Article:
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Diabetes Raises Risk of Sudden Cardiac Death

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Research suggests that diabetics under age 50 have a seven-times higher risk of succumbing to sudden cardiac death compared to nondiabetics.*

Sudden cardiac death occurs when the heart’s electrical system malfunctions and the organ suddenly stops.

The 10-year Danish study looked at the medical records of all Danes in two groupings: those between the ages of 1 and 35 in 2000-2009 and those between the ages of 36 to 49 in 2007-2009. Out of 14,000 deaths, 5% were diabetic—about 500 had type I diabetes and about 200 had type II diabetes.

The results showed people with type II diabetes had a five-times higher risk of cardiac death and those with type I diabetes had a 12-times higher risk.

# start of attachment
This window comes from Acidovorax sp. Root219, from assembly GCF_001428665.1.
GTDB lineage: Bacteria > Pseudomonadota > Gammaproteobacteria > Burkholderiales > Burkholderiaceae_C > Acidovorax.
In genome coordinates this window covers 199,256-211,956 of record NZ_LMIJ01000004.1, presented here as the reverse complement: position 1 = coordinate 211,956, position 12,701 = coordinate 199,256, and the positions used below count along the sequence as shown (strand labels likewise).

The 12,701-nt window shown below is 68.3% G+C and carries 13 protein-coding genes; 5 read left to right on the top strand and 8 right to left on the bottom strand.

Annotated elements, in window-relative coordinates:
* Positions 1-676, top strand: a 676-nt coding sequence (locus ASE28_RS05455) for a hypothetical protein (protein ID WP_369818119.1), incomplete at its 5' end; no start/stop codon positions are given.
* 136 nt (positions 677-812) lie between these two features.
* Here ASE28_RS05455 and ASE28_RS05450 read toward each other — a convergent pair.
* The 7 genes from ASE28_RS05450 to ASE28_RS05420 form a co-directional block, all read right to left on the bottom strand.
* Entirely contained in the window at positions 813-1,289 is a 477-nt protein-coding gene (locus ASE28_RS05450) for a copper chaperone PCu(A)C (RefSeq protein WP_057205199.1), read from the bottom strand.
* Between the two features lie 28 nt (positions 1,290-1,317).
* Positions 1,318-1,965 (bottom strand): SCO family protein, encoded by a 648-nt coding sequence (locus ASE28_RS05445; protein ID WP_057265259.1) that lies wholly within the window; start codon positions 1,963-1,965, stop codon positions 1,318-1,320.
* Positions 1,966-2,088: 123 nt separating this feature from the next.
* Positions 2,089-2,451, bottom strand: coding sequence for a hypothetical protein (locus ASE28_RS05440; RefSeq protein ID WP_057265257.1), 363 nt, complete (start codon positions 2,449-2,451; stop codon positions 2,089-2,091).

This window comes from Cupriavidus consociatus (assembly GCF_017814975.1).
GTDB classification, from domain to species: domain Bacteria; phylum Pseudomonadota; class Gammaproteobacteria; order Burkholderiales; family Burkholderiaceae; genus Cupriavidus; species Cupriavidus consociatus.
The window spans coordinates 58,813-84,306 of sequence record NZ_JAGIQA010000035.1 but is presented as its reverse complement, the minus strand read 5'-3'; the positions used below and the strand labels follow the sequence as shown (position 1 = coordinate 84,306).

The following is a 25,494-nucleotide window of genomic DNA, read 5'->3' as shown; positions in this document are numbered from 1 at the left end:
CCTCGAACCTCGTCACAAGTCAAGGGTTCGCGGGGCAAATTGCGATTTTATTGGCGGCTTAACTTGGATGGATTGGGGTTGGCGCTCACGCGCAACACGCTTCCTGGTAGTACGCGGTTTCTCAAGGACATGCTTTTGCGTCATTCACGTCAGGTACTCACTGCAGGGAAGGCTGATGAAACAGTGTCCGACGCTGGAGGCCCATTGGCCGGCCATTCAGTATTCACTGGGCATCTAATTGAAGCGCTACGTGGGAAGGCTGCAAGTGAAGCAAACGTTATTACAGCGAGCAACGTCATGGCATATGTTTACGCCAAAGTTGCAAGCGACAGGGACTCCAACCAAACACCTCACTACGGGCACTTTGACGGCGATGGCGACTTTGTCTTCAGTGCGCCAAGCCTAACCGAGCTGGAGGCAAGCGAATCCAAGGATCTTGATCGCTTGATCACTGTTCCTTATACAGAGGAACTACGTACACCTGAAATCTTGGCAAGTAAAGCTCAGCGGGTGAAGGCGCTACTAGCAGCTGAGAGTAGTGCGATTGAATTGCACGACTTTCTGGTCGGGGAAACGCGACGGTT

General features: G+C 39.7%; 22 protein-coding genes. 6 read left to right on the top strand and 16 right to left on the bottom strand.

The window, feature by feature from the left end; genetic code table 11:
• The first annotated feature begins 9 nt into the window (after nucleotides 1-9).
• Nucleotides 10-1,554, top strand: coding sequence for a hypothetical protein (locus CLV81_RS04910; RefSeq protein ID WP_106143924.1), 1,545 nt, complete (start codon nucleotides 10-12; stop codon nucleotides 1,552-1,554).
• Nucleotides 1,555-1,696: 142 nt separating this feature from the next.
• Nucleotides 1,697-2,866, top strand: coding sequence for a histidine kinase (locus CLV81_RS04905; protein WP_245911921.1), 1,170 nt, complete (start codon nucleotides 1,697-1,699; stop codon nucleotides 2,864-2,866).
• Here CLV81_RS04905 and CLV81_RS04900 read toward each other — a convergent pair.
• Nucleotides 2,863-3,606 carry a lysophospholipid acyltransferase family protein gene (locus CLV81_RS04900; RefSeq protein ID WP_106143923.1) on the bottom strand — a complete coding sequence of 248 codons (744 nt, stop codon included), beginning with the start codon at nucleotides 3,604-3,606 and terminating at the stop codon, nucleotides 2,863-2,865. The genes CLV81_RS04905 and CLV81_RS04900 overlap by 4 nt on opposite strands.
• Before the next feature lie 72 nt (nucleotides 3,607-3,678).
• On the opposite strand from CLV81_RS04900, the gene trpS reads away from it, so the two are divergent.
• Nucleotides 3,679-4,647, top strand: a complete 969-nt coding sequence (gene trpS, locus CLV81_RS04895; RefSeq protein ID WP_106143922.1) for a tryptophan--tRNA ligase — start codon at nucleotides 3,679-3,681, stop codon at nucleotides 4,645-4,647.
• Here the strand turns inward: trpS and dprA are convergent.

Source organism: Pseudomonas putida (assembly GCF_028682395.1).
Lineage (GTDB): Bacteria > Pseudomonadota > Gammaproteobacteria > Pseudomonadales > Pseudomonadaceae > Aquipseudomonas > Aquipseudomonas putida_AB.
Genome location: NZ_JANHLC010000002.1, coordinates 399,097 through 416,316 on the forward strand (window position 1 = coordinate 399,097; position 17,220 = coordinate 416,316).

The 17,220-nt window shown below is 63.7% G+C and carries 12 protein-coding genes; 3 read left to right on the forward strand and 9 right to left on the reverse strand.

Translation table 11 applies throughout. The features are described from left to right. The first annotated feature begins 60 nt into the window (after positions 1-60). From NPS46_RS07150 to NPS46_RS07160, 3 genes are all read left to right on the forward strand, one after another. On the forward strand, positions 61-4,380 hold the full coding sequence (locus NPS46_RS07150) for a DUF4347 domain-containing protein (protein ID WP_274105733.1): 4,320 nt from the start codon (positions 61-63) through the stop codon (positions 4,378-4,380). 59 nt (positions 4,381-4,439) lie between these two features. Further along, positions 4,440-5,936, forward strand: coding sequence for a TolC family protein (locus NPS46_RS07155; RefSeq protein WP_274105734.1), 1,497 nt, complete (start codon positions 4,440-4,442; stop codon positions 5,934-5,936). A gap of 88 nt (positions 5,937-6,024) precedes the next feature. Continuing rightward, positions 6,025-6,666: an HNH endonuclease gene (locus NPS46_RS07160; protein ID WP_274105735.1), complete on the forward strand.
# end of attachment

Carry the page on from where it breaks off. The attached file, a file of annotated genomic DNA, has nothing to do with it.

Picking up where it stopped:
Moreover, the diabetics were found to have an eight-times higher risk of dying from heart disease of anykind.

Chief Cardiologist Dr. James Catanese of Northern Westchester Hospital in Mount Kisco, N.Y., was not surprised by the finding of higher risk in itself, but the amount of risk surprised him. “A seven- or eight-times higher risk is astounding, particularly in people below age 50,” he said.

Editor’s Note: Copenhagen University Hospital medical student and lead author Jesper Svane remarked, “It is important that healthcare providers are aware that young patients with diabetes have an elevated risk of mortality and that this is mainly explained by an increased risk of cardiac death.”

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